The core reason this game is different from most other action-adventure games of this nature is that it's open-ended. You can walk right into the Overlord's keep right from the start of a continent -- feel free! You know where he lives, and you can easily get... kind of near there. Just don't expect to survive to even reach his throne room, and probably not even the front door of his keep itself. If you can, major props to you.

So here you are, little underdeveloped hero-person you, and you have some basic tools and the need to go kill this overlord who is Totally Oppressing Everybody And Has It Coming. Most action-adventure games rely on a carefully-tuned set of linear levels (backtracking or not) and monsters that are used to power you up so that you're ready to face the Big Bad Guy by the time you're done. You're given the task of skillfully completing that linear progression, and that's that. In most of those games, "skillfully completing that linear progression" is darn fun enough on its own, but we wanted to do something more: give you a wide breadth of choices and ways to progress in a completely nonlinear fashion.

When you reach that overlord and kill him, you know that it's not just because you're good at shooting things and dodging bullets, it's also because you were able to set good goals for your character and see those goals to fruition. That's what the strategy genre is all about at its most basic level, and AVWW lets you experience that in the context of an action-adventure sidescroller -- controlling one character in great detail, rather than a whole army of characters with much less detail.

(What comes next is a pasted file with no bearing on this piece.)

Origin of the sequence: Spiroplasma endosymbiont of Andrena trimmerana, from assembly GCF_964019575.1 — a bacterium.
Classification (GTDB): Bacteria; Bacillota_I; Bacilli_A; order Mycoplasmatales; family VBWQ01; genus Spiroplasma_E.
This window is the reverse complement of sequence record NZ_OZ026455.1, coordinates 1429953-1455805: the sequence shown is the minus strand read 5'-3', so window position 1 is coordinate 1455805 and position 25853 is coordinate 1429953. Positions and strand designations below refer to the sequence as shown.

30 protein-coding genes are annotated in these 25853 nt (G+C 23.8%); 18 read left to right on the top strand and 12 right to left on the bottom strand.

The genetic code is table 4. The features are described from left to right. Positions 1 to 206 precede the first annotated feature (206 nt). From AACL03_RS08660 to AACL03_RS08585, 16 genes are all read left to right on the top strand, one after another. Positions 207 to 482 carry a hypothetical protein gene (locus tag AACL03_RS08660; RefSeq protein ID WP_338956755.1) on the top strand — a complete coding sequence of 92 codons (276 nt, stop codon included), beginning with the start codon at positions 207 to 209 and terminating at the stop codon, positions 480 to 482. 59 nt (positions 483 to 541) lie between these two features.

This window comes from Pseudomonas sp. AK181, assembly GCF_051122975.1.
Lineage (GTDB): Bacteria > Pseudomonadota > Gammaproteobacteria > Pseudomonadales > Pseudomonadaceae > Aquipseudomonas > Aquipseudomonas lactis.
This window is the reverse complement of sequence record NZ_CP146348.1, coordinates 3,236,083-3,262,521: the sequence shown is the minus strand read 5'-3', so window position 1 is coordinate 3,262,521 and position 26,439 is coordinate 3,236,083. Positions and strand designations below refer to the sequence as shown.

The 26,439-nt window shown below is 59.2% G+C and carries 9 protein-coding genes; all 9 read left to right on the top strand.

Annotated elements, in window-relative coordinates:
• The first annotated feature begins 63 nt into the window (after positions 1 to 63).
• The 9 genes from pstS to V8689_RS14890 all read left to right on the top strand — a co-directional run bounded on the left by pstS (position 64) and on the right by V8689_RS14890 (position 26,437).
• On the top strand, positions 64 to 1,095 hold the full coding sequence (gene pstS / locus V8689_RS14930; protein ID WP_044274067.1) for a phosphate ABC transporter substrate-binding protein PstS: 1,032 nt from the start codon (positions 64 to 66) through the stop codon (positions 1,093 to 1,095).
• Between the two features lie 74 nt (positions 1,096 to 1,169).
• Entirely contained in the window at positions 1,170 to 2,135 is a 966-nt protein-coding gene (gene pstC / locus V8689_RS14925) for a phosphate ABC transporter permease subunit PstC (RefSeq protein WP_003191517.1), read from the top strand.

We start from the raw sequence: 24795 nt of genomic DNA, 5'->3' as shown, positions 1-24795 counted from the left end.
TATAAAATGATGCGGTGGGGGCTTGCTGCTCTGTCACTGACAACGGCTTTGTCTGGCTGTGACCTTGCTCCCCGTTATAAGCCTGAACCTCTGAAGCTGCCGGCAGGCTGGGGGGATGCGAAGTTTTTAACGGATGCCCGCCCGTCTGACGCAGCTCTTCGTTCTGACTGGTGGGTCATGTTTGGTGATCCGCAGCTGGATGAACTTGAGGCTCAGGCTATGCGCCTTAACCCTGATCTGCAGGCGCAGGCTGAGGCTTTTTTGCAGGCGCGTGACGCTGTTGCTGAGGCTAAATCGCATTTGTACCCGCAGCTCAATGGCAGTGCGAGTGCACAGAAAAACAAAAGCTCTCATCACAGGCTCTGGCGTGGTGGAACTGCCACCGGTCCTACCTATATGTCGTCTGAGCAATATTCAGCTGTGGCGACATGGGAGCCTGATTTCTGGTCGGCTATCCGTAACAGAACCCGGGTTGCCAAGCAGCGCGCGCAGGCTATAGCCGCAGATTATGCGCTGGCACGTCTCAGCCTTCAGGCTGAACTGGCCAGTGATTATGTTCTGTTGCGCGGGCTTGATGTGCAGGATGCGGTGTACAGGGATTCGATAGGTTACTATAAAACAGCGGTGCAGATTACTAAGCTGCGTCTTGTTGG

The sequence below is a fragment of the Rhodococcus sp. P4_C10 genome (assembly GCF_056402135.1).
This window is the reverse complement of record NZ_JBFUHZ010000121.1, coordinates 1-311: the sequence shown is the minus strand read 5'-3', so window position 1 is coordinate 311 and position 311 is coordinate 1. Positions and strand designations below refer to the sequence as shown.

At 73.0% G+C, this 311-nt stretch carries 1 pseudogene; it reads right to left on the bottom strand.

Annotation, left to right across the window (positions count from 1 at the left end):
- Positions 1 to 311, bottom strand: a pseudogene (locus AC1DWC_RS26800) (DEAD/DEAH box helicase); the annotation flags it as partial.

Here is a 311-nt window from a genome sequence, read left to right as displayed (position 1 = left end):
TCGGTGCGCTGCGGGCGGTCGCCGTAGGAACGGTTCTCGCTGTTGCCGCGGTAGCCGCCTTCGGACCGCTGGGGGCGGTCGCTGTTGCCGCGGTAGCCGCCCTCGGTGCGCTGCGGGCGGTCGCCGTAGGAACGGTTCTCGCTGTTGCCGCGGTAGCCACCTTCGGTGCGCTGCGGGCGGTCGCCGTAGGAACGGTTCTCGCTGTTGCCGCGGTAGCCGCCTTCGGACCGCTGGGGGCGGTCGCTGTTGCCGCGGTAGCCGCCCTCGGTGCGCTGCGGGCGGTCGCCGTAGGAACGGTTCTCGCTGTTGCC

Ugh, Another Platforming Game? (Or, Alternatively, "Yay, Another Platforming Game?")

Whatever your feelings on platforming games, let me put your mind at ease: this is only a platformer if you want it to be. As a sidescrolling game, you definitely have to be able to jump around to some degree no matter what; but you're able to magically create platforms, get double or even triple jumps, and so on in order to bypass a lot of that when you're just running around.

And actually, depending on the "Platforming Difficulty Level" setting you choose, there are varying degrees of platforms helpfully strewn about the environment. On the lowest difficulty levels, several folks have remarked to us that jumping around caverns "feels like flying" because they're able to maneuver so freely and so effortlessly despite the wicked presence of... dum dum dum... gravity.

On the other end of the spectrum, when you turn the platforming difficulty level up, it's a completely different experience. The platforms that are pre-existing in the world are far fewer, and slipping off a ledge means you're likely to take rather substantial damage from your fall. There are also some side missions (like "Lava Escape") that are very platforming-oriented in general, and those get easier or harder depending on the platforming difficulty level. On the easiest setting it's pretty trivial. On the hardest setting, it's perhaps the thing most likely to kill you aside from the Overlord herself.